Tag Archives: digestion

the importance of chewing

12 Nov

PrintChewing your food is more important that you think!  Did you know that chewing is the first step in the process of digestion?

When we chew our food, our bodies are better able to absorb the nutrients, and digest the food we eat, providing us with the energy we need to function well through out the day. Chewing your food thoroughly also leads to a healthier digestive system.

When we chew, our bodies release enzymes in our saliva that help break down food, and convert it into energy. Chewing helps prevent our stomachs from doing all of the work of digesting the food we are eating. So the next time you are eating, try to focus on each and every bite.

Here is a helpful suggestion “chew your food completely until it is small enough and dissolved enough to be swallowed with ease. A good rule of thumb is as follows: if you can tell what kind of food you are eating from the texture of the food in your mouth (not the taste), then you haven’t chewed it enough. For example, if you are chewing broccoli and you run your tongue over the stalk and can tell that it is still a stalk or over the floret and you can still tell that it is still a floret, don’t swallow. You need to keep on chewing until you can’t tell the stalk from the floret.”

For more information on how to improve your digestive health, check out this link that discusses how digestion is the cornerstone of wellness and longevity.

Happy chewing to all!

Photo courtesy of eatingmindfully.com

soothing ginger tea

19 Oct

7178625061_796d8d7f0fAs the temperature changes, look to ginger tea for some warming comfort, and calm.

Ginger is famous for its various beneficial properties which include relieving nausea, dizziness, mucus, flu symptoms, menstrual cramps, migraines, and even helps cure athletes foot when used as a foot soak. Ginger helps calm stress, uplifts mood, and stimulates digestion. What could be better?

Here is an easy way to incorporate ginger into your day. Boil up a quick and soothing ginger tea! All you need is ginger + water, and to make it even more delicious, add a squeeze of lemon and a touch of honey.

Ingredients:

  • 1/2-1 inch of ginger root, sliced thinly (you can keep the skin on)
  • 2-3 cups of water (depending on how strong you like it)
  • honey, as much you like
  • lemon, as much as you like

Directions:

Place sliced ginger into a pot, add water then bring to a boil. Let gently boil for 5-10 minutes. Add honey and lemon, then pour tea into your mugs. You can re-boil the ginger slices for 2-3 more batches of tea.

Photo courtesy of RobotSkirts

How to pull together an elaborate salad in a flash

25 Apr
Hungry for something refreshing that will leaving you feeling energized? Try our salad recipe!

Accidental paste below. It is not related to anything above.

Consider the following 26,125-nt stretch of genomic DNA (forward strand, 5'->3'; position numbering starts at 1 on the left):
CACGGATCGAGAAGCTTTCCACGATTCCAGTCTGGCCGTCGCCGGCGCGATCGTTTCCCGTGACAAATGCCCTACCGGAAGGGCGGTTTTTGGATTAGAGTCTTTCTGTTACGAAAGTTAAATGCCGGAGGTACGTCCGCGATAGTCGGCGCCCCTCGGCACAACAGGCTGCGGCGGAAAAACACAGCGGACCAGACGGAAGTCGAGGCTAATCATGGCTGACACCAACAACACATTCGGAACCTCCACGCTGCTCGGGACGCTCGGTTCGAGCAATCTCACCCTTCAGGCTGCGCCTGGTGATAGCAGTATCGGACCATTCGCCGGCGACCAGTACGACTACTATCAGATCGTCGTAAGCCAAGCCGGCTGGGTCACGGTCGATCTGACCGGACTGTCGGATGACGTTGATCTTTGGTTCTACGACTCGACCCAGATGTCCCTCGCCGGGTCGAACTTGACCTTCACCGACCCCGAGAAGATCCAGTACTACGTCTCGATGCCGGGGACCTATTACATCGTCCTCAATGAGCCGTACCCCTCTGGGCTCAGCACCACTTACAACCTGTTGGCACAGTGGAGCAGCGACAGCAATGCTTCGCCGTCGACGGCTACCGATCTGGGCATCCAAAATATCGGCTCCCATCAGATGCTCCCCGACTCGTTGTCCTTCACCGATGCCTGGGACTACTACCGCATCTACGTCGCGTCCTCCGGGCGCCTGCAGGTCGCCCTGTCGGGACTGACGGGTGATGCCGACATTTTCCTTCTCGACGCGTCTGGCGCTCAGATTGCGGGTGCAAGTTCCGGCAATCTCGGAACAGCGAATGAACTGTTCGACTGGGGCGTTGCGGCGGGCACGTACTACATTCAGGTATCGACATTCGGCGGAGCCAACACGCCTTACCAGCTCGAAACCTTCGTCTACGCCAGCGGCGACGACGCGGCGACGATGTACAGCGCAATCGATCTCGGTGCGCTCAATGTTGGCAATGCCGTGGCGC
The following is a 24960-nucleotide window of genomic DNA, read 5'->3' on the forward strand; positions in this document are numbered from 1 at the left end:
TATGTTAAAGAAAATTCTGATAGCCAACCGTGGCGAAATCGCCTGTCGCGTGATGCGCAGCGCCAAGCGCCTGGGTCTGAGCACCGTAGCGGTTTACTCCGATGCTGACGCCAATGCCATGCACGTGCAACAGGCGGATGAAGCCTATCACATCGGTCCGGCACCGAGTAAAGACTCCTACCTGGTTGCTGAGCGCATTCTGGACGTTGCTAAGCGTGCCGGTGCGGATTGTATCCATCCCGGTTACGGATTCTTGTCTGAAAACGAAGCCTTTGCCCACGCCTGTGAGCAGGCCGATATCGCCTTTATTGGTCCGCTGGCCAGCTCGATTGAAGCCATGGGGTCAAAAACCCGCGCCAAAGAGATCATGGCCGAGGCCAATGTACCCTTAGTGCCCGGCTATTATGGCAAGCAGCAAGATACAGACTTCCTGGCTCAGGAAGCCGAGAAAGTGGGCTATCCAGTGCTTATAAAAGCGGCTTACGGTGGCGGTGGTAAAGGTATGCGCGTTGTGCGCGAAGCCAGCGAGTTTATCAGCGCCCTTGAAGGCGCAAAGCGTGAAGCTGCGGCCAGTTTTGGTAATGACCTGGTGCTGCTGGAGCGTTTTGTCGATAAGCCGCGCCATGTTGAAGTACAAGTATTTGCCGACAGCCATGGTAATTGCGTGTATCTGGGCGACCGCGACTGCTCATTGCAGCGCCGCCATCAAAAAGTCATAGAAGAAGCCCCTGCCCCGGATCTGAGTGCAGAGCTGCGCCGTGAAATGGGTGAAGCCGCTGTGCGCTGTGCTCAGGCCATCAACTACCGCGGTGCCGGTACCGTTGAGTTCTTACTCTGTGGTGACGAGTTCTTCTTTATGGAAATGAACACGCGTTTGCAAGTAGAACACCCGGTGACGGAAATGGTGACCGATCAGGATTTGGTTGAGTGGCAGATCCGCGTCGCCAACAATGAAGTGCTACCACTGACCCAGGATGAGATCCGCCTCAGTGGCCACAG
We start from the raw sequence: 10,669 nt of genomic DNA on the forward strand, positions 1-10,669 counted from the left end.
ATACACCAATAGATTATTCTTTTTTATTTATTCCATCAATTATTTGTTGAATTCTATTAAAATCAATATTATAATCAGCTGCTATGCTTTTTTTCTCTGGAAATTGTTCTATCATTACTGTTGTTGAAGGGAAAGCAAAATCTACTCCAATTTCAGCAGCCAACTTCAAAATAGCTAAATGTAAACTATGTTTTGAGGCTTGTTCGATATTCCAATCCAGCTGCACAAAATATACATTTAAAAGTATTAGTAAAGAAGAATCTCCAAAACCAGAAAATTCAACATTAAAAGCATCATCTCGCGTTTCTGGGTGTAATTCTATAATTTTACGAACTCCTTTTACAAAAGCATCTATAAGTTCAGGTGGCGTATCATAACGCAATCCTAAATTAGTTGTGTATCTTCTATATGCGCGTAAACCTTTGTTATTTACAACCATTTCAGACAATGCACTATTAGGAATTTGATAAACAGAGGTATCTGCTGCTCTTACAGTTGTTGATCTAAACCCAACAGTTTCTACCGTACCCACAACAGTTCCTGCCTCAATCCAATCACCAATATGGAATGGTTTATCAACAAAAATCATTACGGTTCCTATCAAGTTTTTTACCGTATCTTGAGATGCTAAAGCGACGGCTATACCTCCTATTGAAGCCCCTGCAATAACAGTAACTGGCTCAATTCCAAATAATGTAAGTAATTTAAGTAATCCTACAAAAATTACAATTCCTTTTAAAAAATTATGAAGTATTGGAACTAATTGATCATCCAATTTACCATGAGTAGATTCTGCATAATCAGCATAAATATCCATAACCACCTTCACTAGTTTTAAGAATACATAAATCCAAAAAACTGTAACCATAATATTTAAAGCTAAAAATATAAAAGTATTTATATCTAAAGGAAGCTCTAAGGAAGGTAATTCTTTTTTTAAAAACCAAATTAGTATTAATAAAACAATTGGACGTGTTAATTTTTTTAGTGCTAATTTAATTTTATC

For a time saving tip, we suggest chopping up the cilantro in advance and placing it in a container in your fridge so that you can use it on all sorts of meals. Cilantro helps cleanse our body, and aids us in digestion. This lovely herb also freshens our breath and helps promote a healthy liver, and tastes fantastic in most meals!
We also suggest buying pumpkin seeds in your bulk section, and either storing them in a glass container in your fridge, or toasting them right away, as they can easily go bad if left out. Pumpkin seeds are high in zinc, which helps strengthen our cells, hair, skin and eyesight. They are a versatile seed, that tastes great in granola, trail mix, pesto, topped on fish, mixed with rice or ground up in a mortar and pestle.
Ingredients:
  • Beets, grated
  • Carrots, grated
  • Pumpkin seeds, toasted
  • Olives, chopped
  • Cilantro, chopped
  • Salad greens
Directions:
Toast your pumpkin seeds over medium heat in a pan on your stove top. Make sure to toss them frequently so they get evenly cooked. Once fragrant, lightly browned and puffed up, remove them from your pan and place in a bowl to cool down (you will hear some fun crackling noises!). Place your salad greens in a big bowl (if using heads of lettuce, rinse, dry and chop them up). Rinse your beets and carrots, then grate them over your greens. Cut up your olives. Pluck off your cilantro leaves from the stems, and chop them up as well (or use our time saving tip).
Mix together with a simple honey-mustard vinaigrette (makes 1/2 cup):
  • 1/3 cup extra-virgin olive oil, or canola oil
  • 1 tablespoon white-wine vinegar
  • 1 1/2 teaspoons Dijon mustard
  • 1/2 teaspoon honey
  • 1/8 teaspoon salt
  • Freshly ground pepper, to taste

Processed vs. Unprocessed foods: a look into your intestines

28 Feb

Ever wondered what your intestines look like when you are digesting food?

Check out this short video from a recent TEDxManhattan talk that provides a visual breakdown of the difference of how processed and unprocessed foods are digested in the body. This project was created by Stefani Bardin, honorary resident at Eyebeam Art + Technology Center in New York, and teacher of Food Studies at The New School + Art, Media and Technology at Parsons, and gastroenterologist Dr. Braden Kuo of Harvard University.